Wednesday, April 30, 2008

Mehfil ki ibtida - Blog Introduction

The Arabic word "qaul" (i.e., speech, saying, dictum, declaration) has an interesting association with South Asian Qawwali music.  Normally qawwali compositions are sung with the purpose of reciting sufi poems.  There is, however, an obscure subgenre of Qawwali which is based on the sayings and adages (qauls) of saints and sages, rather than on their poetry.  Qawwals have been singing these qauls for centuries though most of the qual compositions appear to have been lost to time or have simply gone out of vogue.  The most famous surviving qaul that qawwals sing today is the one attributed to Prophet Mohammed(s), uttered at the event of Ghadir-e-Khum:  mun kunto maula fahaza Ali un maula ... (He who accepts me as his maula (master), must accept Ali as his maula as well).

This saying or qaul of the Prophet grants a special honor and status to Hazrat Ali, the Prophet's cousin and son-in-law.  Almost all sufi orders, including the famous Chisti order of India, trace their teachings and spiritual lineages to Hazrat Ali.  It is no wonder then that the inventor of Qawwali Hazrat Amir Khusro (1253-1325 C.E.), the great Hindustani cultural icon and Chishti saint, immortalized this saying in musical form through a famous composition which became known as the Qaul.

Traditionally in Qawwali gatherings a recitation of the Qaul would be compulsory, perhaps even as the opening performance, but increasingly this is no longer the case.  Nevertheless, the Qaul's popularity and reverenced legacy remains undisputed and the Qaul occasionally finds its way into other genre of Hindustani music including classical.  No finer example exists of this crossover than the following rare vocal and instrumental live performance by the great sitar master Ustad Vilayat Khan from a 1975 recital:

Wah wah! The master.. from the first note...rauntay kharray ho gaey.  Asif Mamu.

Moving on from the background of the blog's name, the idea for the blog was born out of conversations with my maternal uncle Asif Hasnain (Asif Mamu), the owner of a precious qawwali and classical musical collection that he and his late father Mr. Mehdi Hasnain have accumulated.  The collection is a veritable treasure and cassette copies of it have circulated among friends and families for decades, delighting hearts and enriching souls.  Wouldn't it be a great thing to share it with the world?  Asif Mamu had already digitized and remastered a portion of the collection and written accompanying "Notes on the music," enabling the project to get off the ground quickly in the form of this blog.  Most recordings presented here are live recordings of family music sessions.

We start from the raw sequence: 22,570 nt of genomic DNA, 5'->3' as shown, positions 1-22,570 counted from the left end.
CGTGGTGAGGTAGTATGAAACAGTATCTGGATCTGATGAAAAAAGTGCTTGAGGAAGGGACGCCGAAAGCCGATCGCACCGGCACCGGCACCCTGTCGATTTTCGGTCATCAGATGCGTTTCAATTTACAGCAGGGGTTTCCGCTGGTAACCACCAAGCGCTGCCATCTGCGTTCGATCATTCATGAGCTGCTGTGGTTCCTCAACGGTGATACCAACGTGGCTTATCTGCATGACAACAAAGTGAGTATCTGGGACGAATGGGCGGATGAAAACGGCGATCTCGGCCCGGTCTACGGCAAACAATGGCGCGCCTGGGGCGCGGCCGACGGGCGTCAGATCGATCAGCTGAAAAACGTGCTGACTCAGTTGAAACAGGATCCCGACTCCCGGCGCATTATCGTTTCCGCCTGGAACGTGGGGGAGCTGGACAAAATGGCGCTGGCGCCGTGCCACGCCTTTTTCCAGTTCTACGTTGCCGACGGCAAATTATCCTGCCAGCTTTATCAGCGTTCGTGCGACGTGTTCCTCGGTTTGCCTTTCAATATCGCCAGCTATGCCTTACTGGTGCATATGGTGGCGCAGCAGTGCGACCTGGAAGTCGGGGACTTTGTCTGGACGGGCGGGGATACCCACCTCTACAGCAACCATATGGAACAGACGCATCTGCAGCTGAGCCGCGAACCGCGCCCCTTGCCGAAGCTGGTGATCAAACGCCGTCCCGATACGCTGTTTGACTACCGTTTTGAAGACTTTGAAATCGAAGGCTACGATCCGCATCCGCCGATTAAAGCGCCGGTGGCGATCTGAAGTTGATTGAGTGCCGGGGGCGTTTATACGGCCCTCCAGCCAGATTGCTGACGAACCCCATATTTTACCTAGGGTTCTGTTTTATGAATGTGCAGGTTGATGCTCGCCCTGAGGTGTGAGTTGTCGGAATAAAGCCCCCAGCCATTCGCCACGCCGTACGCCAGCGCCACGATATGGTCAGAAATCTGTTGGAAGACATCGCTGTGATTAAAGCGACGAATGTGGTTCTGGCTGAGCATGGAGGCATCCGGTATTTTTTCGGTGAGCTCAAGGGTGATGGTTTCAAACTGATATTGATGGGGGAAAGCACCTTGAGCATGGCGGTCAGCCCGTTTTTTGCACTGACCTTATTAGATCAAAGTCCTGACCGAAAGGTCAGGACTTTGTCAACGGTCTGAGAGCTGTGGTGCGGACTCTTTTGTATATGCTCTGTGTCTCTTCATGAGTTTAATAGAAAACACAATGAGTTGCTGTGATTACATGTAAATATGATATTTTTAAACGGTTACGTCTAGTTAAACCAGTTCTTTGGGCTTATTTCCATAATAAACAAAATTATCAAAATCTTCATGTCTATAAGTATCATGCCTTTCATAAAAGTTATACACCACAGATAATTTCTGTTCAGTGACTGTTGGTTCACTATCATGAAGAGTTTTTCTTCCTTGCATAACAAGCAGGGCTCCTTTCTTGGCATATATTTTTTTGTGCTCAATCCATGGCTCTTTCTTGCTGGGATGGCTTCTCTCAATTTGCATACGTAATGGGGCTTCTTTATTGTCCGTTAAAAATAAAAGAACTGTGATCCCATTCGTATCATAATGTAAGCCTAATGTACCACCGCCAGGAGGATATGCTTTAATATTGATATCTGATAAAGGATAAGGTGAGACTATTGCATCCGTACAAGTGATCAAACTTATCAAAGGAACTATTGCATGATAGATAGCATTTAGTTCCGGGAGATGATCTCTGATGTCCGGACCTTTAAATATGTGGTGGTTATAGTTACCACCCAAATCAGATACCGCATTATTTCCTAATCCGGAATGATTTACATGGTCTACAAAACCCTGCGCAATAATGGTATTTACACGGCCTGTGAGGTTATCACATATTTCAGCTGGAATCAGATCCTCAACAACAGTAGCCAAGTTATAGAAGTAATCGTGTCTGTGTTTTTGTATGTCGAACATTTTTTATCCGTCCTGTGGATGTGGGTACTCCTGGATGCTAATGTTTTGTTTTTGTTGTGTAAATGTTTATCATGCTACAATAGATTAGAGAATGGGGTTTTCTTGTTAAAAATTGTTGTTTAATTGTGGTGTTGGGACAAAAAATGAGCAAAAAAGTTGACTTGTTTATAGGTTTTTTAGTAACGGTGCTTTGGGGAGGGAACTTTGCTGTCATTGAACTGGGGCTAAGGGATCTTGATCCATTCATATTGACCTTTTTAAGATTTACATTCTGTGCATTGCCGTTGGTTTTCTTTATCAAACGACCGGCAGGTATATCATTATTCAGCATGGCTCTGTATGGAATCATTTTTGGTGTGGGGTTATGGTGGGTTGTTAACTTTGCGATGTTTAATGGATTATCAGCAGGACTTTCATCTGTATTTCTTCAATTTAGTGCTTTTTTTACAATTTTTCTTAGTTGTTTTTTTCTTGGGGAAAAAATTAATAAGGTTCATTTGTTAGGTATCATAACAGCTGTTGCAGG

The blog not only gives us the satisfaction of sharing the music, it also presents a learning opportunity we could hardly have foreseen when we started the project.  Preparing the blog posts requires diving deeper into different aspects of the music such as its cultural history, the poetic context, and underlying music theory.  The accompanying research pays off in the form of new knowledge and insights which we try to incorporate in the write-ups.  It's our hope that both the content and the music will benefit our listeners and that it will in some small way, shape, or form further the cause of this music and its artistes.  Welcome & Enjoy! —Bohotkhoob
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Qawwali: An Introduction

Source:
Music contexts: A Concise dictionary of Hindustani Music
By Ashok Damodar Ranade

Originally qawwali compositions were Islamic religious songs in praise of knowledge, God’s attributes and saints, etc. It was also customary to pair together qawwali and Qalbana; both being concerned with similar themes.

The word is derived from Qaul (i.e., saying or aphorism). In qawwali, some aphoristic saying of the Prophet was combined with the process of tarannum to enable and create musical elaboration. Khusro began the vogue of composing such songs in different ragas such as Bageshri, Basant, Sohoni and Yaman.

Later the form came to include compositions in Persian.

In India qawwali stabilised around the thirteenth century and the Sufis employed the genre to spread their message. Amir Khusro, a Sufi and a music-innovator contributed to the vogue of the form.

In an earlier tradition, when the genre was more strictly treated as a Sufi expression three preconditions were to be fulfilled: (1) Makan = The place of the performance should be away from the general populace and such as would allow only Sufis and other devotees of Allah. (2) Jaman = Time should be such as not to interfere with Namaz and no other work be scheduled at that time. (3) Akhwan = Auditors should consist of Sufis alone.

Those who sang qaul and tarana were known as qawwal-bacche (sons of qawwali-singers). A disputed tradition traces the performing dominance of khayal to effective performances by the qawwal-bacche.

Contemporary practice suggests that qawwali is a mode of singing rather than a song-type or a variety of composition. A kind of ghazal when treated in a particular mode becomes qawwaIi. With a little simplification it may be said that while a ghazal dealing with the theme of love is rendered in the ghazal-way that which centres on the love of God is presented as a qawwali.